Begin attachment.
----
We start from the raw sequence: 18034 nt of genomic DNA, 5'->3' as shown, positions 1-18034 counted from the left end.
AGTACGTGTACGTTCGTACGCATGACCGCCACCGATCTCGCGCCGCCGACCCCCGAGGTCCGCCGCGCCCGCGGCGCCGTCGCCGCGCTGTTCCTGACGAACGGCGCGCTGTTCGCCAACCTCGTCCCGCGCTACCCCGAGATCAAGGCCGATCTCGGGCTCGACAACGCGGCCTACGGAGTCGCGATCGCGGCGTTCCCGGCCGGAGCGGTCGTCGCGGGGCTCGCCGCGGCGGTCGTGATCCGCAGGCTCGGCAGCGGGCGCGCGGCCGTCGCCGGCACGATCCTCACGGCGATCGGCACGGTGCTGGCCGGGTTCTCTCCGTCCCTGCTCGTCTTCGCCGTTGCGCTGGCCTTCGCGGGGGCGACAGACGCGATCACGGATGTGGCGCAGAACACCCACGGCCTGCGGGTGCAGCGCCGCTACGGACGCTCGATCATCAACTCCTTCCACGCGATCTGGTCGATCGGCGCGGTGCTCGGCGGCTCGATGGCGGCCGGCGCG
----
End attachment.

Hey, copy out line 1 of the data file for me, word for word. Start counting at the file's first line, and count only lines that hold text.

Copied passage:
We start from the raw sequence: 18034 nt of genomic DNA, 5'->3' as shown, positions 1-18034 counted from the left end.